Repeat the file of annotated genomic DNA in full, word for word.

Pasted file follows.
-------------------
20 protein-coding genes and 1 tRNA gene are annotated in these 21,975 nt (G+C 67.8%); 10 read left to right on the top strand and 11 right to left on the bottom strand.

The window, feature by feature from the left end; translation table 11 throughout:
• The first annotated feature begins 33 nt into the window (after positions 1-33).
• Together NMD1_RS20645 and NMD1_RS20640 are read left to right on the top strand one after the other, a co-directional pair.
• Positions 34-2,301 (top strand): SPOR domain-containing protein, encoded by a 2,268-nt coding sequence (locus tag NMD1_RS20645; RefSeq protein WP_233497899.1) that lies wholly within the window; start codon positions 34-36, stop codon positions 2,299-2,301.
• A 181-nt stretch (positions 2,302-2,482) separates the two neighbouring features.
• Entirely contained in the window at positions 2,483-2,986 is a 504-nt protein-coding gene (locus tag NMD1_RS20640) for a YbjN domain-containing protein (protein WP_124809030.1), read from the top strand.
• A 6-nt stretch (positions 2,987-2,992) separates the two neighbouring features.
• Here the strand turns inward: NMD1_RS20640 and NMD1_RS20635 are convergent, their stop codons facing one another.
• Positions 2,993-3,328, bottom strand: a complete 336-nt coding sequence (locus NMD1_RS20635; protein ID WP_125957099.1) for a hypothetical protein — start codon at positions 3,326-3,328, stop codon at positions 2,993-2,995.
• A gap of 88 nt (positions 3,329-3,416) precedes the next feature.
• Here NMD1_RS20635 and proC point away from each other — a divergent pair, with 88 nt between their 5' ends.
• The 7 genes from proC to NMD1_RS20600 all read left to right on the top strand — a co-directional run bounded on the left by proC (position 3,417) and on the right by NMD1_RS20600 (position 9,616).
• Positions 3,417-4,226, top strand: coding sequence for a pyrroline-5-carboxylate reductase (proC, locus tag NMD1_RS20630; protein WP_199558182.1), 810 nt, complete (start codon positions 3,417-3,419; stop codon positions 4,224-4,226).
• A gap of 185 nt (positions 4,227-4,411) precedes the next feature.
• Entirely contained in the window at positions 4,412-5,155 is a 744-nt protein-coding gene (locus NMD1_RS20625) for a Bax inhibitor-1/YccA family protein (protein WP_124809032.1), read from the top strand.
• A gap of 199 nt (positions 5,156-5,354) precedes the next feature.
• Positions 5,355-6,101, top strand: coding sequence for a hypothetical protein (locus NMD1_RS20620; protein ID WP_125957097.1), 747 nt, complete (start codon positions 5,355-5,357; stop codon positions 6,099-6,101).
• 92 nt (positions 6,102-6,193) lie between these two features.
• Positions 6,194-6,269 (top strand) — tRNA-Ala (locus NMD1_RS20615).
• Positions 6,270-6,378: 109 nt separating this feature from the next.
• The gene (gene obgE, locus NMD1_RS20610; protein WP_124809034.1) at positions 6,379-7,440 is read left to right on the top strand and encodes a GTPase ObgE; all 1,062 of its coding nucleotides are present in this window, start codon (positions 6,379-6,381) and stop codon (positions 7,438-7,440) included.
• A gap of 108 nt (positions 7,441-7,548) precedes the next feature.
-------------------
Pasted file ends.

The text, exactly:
20 protein-coding genes and 1 tRNA gene are annotated in these 21,975 nt (G+C 67.8%); 10 read left to right on the top strand and 11 right to left on the bottom strand.

The window, feature by feature from the left end; translation table 11 throughout:
• The first annotated feature begins 33 nt into the window (after positions 1-33).
• Together NMD1_RS20645 and NMD1_RS20640 are read left to right on the top strand one after the other, a co-directional pair.
• Positions 34-2,301 (top strand): SPOR domain-containing protein, encoded by a 2,268-nt coding sequence (locus tag NMD1_RS20645; RefSeq protein WP_233497899.1) that lies wholly within the window; start codon positions 34-36, stop codon positions 2,299-2,301.
• A 181-nt stretch (positions 2,302-2,482) separates the two neighbouring features.
• Entirely contained in the window at positions 2,483-2,986 is a 504-nt protein-coding gene (locus tag NMD1_RS20640) for a YbjN domain-containing protein (protein WP_124809030.1), read from the top strand.
• A 6-nt stretch (positions 2,987-2,992) separates the two neighbouring features.
• Here the strand turns inward: NMD1_RS20640 and NMD1_RS20635 are convergent, their stop codons facing one another.
• Positions 2,993-3,328, bottom strand: a complete 336-nt coding sequence (locus NMD1_RS20635; protein ID WP_125957099.1) for a hypothetical protein — start codon at positions 3,326-3,328, stop codon at positions 2,993-2,995.
• A gap of 88 nt (positions 3,329-3,416) precedes the next feature.
• Here NMD1_RS20635 and proC point away from each other — a divergent pair, with 88 nt between their 5' ends.
• The 7 genes from proC to NMD1_RS20600 all read left to right on the top strand — a co-directional run bounded on the left by proC (position 3,417) and on the right by NMD1_RS20600 (position 9,616).
• Positions 3,417-4,226, top strand: coding sequence for a pyrroline-5-carboxylate reductase (proC, locus tag NMD1_RS20630; protein WP_199558182.1), 810 nt, complete (start codon positions 3,417-3,419; stop codon positions 4,224-4,226).
• A gap of 185 nt (positions 4,227-4,411) precedes the next feature.
• Entirely contained in the window at positions 4,412-5,155 is a 744-nt protein-coding gene (locus NMD1_RS20625) for a Bax inhibitor-1/YccA family protein (protein WP_124809032.1), read from the top strand.
• A gap of 199 nt (positions 5,156-5,354) precedes the next feature.
• Positions 5,355-6,101, top strand: coding sequence for a hypothetical protein (locus NMD1_RS20620; protein ID WP_125957097.1), 747 nt, complete (start codon positions 5,355-5,357; stop codon positions 6,099-6,101).
• 92 nt (positions 6,102-6,193) lie between these two features.
• Positions 6,194-6,269 (top strand) — tRNA-Ala (locus NMD1_RS20615).
• Positions 6,270-6,378: 109 nt separating this feature from the next.
• The gene (gene obgE, locus NMD1_RS20610; protein WP_124809034.1) at positions 6,379-7,440 is read left to right on the top strand and encodes a GTPase ObgE; all 1,062 of its coding nucleotides are present in this window, start codon (positions 6,379-6,381) and stop codon (positions 7,438-7,440) included.
• A gap of 108 nt (positions 7,441-7,548) precedes the next feature.